The Top 10 Films of the Decade

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I recently invited film critic Tasha Robinson from The Next Picture Show podcast to join me on Culturally Relevant to count down our top 10 films of the decade. It can be difficult enough to count down one’s top 10 films of a given year, so asking a fellow critic to count down one’s top 10 of the decade is downright sadistic.

Nonetheless, I was grateful to Tasha for participating in this exercise with me. It was a clarifying experience, as it forced me to look back on the decade and consider not only which films I enjoyed the most, but which films I felt represented my decade in filmgoing. What films contained the ideas, the techniques, the themes, and the characters that I feel will make an indelible impression going forward?

I’ve listed my choices below, but you should listen to the podcast episode to get the full discussion, plus hear Tasha’s choices too.

Without further ado, here are my top 10 films of the 2010s:

10. Nightcrawler (2014) – No other film better captures the spirit of vulture capitalism that has come to define this decade. In Nightcrawler, a sociopath shows that by using some ingenuity and a take-no-prisoners approach he can accumulate wealth and power and destroy his enemies. It’s a chilling tale of how our society can shapes its contributing individuals and hone them to value profit above literally all else. Jake Gyllenhaal transforms into Louis Bloom, an always-hustling, cutthroat businessman, and Rene Russo is tremendous as the woman who ends up becoming vulnerable to his machinations.

9. The Raid 2 (AKA The Raid 2: Berandal)  – The Raid 2 is the Godfather 2 of action movies. It takes the scope of the first film and blows it up, while amping up the ambition and carnage of the action scenes tenfold. It’s rare in this day and age to get an action film that strives to be epic, where the emotions are meant to be as large and complex as the action choreography. I don’t know that this film achieves what it sets out to do but I’m so glad it tries. It’s my favorite action movie of the decade and that’s why it’s on my list at this spot.

8. Avengers: Endgame (2019) / Avengers (2012) (it’s a tie, which is cheating, but it’s my list, so…) – We are in the era of the extended universe, which is dominating both our box office and our cultural conversation. No other films have done a better job proving that you could have all these disparate characters combine into one movie, and do it in a way that was satisfying, enjoyable, even a must-see event. I still remember when the idea of any one of these characters getting their own films at all was a pipe dream, let alone teaming up. When Avengers proved it was in possible, I was in awe. When Avengers: Endgame proved you could tie it all up and bring this thing to a close, I was in tears. Lots of people are unhappy with what Marvel films have done to the cinematic landscape but regardless of where the MCU goes from here, I’ll always be grateful I was able to take this incredible journey with them this decade.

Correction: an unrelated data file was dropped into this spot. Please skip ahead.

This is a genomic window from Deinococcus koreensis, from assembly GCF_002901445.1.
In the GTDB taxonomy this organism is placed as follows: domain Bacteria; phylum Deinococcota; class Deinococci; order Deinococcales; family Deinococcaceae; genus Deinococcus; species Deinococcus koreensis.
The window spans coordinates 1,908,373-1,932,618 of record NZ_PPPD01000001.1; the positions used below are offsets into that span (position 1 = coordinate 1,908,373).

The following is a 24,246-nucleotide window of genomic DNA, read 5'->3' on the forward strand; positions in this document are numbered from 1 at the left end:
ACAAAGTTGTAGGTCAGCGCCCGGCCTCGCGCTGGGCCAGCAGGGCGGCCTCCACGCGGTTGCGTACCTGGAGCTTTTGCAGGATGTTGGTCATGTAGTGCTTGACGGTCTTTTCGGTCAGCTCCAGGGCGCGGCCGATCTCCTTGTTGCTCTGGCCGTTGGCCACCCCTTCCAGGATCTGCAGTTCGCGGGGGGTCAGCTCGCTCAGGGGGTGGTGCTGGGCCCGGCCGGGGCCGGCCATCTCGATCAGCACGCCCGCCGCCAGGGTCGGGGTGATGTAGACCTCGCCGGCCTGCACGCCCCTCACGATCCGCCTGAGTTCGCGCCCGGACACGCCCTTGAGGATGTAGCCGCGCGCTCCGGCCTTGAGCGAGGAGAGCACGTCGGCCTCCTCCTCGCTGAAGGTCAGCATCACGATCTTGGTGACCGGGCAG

7. OJ: Made In AmericaOJ: Made in America is a towering work of documentary filmmkaing. No other documentary I saw this decade did a better job at unearthing footage that consistently made me say, “Wow, I can’t believe they got that.” But it’s not just the footage itself – director Ezra Edelman assembles it all in a compelling way that makes the outcome feel sadly, inevitable. There’s a reason the OJ Simpson case continues to retain such power up until this day. It symbolizes how we in America remain intensely divided and how the legacy of our past and present crimes around race can manifest themselves in our justice system in surprising and unfortunate ways. [Hey, at least I didn’t put Twin Peaks on my list.]

6. Before Midnight – I know it sounds naive and maybe even silly of me to say, but I I learned a lot about love from Richard Linklater’s Before series. Before Sunrise (1995) taught me about young love and how exciting and dynamic it is. Before Sunset (2004) taught me about the disappointments of middle age. And Before Midnight (2013) taught me about the miracle of companionship and what it takes for partners to survive in the long term. The film series spans 18 years in the lives of its characters as well as the actors portraying them, and it is a huge accomplishment in showing the evolution of a relationship on screen. Before Midnight puts a capper on the whole affair, bringing the trilogy to a satisfying conclusion while never straying from the grounded realism that made the series so memorable in the first place.

5. Parasite – I think one of the main themes of 2019 films has been this notion that we as a society need to grapple more with privilege. How much of it do we have, and what are its impacts and implications? This is something that Parasite does wonderfully, telling the story of a lower-class family who goes to work for an upper class one and all the tensions that result. There are twists and turns, and more than a handful of shocking moments. Beyond this, the film is impeccably composed with frames that are bursting with meaning. It’s the one film from 2019 that I feel pretty confident saying we’ll still be talking about 10 years from now.